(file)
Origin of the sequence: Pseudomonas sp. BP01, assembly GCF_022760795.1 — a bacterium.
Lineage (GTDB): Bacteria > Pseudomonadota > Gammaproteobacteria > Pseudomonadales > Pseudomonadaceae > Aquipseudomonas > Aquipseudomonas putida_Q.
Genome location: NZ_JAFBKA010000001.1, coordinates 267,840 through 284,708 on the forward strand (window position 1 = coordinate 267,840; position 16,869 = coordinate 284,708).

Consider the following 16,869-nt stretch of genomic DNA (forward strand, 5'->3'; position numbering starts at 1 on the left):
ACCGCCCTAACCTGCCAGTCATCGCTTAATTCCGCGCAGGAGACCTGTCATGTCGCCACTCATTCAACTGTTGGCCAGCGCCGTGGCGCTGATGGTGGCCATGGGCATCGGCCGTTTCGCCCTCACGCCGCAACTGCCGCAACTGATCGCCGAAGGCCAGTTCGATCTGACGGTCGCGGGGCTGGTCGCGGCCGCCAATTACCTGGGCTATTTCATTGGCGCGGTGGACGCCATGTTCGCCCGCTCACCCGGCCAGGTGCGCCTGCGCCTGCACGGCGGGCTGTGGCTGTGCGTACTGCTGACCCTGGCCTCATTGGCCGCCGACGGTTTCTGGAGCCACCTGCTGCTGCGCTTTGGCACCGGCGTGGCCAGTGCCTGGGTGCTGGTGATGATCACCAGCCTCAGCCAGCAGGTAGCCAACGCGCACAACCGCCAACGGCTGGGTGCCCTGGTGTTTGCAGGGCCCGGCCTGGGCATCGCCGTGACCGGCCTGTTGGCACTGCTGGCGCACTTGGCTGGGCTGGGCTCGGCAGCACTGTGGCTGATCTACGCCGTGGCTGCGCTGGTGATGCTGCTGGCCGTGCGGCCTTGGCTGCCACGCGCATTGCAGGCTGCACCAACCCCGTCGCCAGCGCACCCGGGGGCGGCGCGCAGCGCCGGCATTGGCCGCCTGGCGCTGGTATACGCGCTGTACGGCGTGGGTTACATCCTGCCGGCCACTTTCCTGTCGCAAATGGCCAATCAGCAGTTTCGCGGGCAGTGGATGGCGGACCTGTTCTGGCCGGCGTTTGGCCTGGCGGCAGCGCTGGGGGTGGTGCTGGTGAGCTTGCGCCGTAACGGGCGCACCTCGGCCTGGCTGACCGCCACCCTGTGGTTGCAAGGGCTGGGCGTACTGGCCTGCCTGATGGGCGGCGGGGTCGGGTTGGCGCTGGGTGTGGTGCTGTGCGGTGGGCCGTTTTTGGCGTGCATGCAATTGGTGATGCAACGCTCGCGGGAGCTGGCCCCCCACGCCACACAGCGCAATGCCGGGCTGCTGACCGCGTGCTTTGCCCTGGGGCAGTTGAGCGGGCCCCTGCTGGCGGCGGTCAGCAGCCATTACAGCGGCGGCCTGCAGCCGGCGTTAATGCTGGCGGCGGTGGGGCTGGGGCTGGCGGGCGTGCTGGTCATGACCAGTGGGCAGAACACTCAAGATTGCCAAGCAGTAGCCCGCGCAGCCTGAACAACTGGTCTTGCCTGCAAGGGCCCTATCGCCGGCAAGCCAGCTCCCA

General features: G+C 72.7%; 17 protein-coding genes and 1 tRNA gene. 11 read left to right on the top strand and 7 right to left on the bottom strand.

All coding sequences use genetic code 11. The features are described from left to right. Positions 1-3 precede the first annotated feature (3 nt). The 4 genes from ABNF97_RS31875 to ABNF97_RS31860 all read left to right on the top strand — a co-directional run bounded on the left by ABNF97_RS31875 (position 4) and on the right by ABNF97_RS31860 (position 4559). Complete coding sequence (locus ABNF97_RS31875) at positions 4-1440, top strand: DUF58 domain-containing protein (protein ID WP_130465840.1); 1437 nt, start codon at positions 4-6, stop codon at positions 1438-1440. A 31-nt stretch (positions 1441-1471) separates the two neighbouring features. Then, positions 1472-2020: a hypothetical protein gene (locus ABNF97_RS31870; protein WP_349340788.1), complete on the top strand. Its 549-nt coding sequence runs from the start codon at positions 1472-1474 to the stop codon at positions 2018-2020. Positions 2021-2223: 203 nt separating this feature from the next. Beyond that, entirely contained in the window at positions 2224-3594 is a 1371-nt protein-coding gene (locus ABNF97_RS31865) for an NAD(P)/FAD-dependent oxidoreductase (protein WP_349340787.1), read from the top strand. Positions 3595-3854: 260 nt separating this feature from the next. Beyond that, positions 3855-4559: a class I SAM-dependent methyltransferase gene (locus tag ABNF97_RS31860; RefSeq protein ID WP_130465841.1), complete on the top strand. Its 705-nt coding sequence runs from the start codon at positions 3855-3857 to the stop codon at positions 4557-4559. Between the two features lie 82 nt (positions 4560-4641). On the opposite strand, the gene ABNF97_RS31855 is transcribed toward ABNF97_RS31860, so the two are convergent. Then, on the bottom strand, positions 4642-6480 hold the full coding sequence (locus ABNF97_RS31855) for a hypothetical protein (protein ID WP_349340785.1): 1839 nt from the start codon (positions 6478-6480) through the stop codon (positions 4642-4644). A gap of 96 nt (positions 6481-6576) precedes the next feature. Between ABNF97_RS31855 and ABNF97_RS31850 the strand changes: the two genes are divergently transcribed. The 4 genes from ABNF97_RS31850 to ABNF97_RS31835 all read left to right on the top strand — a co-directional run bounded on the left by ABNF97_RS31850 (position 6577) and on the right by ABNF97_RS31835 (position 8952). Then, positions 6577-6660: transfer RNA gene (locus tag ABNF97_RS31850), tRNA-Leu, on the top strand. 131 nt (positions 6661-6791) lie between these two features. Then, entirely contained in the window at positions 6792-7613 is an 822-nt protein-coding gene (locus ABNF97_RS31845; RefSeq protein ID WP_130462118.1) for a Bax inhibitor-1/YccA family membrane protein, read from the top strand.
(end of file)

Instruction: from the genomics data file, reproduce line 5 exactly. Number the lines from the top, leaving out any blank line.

ACCGCCCTAACCTGCCAGTCATCGCTTAATTCCGCGCAGGAGACCTGTCATGTCGCCACTCATTCAACTGTTGGCCAGCGCCGTGGCGCTGATGGTGGCCATGGGCATCGGCCGTTTCGCCCTCACGCCGCAACTGCCGCAACTGATCGCCGAAGGCCAGTTCGATCTGACGGTCGCGGGGCTGGTCGCGGCCGCCAATTACCTGGGCTATTTCATTGGCGCGGTGGACGCCATGTTCGCCCGCTCACCCGGCCAGGTGCGCCTGCGCCTGCACGGCGGGCTGTGGCTGTGCGTACTGCTGACCCTGGCCTCATTGGCCGCCGACGGTTTCTGGAGCCACCTGCTGCTGCGCTTTGGCACCGGCGTGGCCAGTGCCTGGGTGCTGGTGATGATCACCAGCCTCAGCCAGCAGGTAGCCAACGCGCACAACCGCCAACGGCTGGGTGCCCTGGTGTTTGCAGGGCCCGGCCTGGGCATCGCCGTGACCGGCCTGTTGGCACTGCTGGCGCACTTGGCTGGGCTGGGCTCGGCAGCACTGTGGCTGATCTACGCCGTGGCTGCGCTGGTGATGCTGCTGGCCGTGCGGCCTTGGCTGCCACGCGCATTGCAGGCTGCACCAACCCCGTCGCCAGCGCACCCGGGGGCGGCGCGCAGCGCCGGCATTGGCCGCCTGGCGCTGGTATACGCGCTGTACGGCGTGGGTTACATCCTGCCGGCCACTTTCCTGTCGCAAATGGCCAATCAGCAGTTTCGCGGGCAGTGGATGGCGGACCTGTTCTGGCCGGCGTTTGGCCTGGCGGCAGCGCTGGGGGTGGTGCTGGTGAGCTTGCGCCGTAACGGGCGCACCTCGGCCTGGCTGACCGCCACCCTGTGGTTGCAAGGGCTGGGCGTACTGGCCTGCCTGATGGGCGGCGGGGTCGGGTTGGCGCTGGGTGTGGTGCTGTGCGGTGGGCCGTTTTTGGCGTGCATGCAATTGGTGATGCAACGCTCGCGGGAGCTGGCCCCCCACGCCACACAGCGCAATGCCGGGCTGCTGACCGCGTGCTTTGCCCTGGGGCAGTTGAGCGGGCCCCTGCTGGCGGCGGTCAGCAGCCATTACAGCGGCGGCCTGCAGCCGGCGTTAATGCTGGCGGCGGTGGGGCTGGGGCTGGCGGGCGTGCTGGTCATGACCAGTGGGCAGAACACTCAAGATTGCCAAGCAGTAGCCCGCGCAGCCTGAACAACTGGTCTTGCCTGCAAGGGCCCTATCGCCGGCAAGCCAGCTCCCA